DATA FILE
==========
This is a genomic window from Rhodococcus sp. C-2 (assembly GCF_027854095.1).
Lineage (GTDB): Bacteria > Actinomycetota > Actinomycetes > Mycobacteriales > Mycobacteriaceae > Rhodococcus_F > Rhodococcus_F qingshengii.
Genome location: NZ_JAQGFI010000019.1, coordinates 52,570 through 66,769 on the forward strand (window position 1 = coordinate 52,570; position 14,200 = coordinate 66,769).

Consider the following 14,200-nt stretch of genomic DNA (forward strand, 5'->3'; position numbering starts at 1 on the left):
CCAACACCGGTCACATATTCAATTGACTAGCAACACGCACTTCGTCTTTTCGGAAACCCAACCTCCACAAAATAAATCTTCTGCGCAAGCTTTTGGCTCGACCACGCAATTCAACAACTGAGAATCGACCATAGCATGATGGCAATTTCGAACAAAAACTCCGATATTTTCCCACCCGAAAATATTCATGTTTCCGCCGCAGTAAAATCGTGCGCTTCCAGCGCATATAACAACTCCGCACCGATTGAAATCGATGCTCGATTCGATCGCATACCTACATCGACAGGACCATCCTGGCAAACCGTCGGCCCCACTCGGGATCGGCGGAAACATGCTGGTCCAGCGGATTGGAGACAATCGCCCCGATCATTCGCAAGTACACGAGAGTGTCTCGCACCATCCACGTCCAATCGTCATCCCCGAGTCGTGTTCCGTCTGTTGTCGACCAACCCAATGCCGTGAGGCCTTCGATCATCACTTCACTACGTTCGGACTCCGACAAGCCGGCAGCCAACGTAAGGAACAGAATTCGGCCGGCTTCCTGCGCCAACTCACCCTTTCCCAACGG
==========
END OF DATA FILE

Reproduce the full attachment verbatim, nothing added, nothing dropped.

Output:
This is a genomic window from Rhodococcus sp. C-2 (assembly GCF_027854095.1).
Lineage (GTDB): Bacteria > Actinomycetota > Actinomycetes > Mycobacteriales > Mycobacteriaceae > Rhodococcus_F > Rhodococcus_F qingshengii.
Genome location: NZ_JAQGFI010000019.1, coordinates 52,570 through 66,769 on the forward strand (window position 1 = coordinate 52,570; position 14,200 = coordinate 66,769).

Consider the following 14,200-nt stretch of genomic DNA (forward strand, 5'->3'; position numbering starts at 1 on the left):
CCAACACCGGTCACATATTCAATTGACTAGCAACACGCACTTCGTCTTTTCGGAAACCCAACCTCCACAAAATAAATCTTCTGCGCAAGCTTTTGGCTCGACCACGCAATTCAACAACTGAGAATCGACCATAGCATGATGGCAATTTCGAACAAAAACTCCGATATTTTCCCACCCGAAAATATTCATGTTTCCGCCGCAGTAAAATCGTGCGCTTCCAGCGCATATAACAACTCCGCACCGATTGAAATCGATGCTCGATTCGATCGCATACCTACATCGACAGGACCATCCTGGCAAACCGTCGGCCCCACTCGGGATCGGCGGAAACATGCTGGTCCAGCGGATTGGAGACAATCGCCCCGATCATTCGCAAGTACACGAGAGTGTCTCGCACCATCCACGTCCAATCGTCATCCCCGAGTCGTGTTCCGTCTGTTGTCGACCAACCCAATGCCGTGAGGCCTTCGATCATCACTTCACTACGTTCGGACTCCGACAAGCCGGCAGCCAACGTAAGGAACAGAATTCGGCCGGCTTCCTGCGCCAACTCACCCTTTCCCAACGG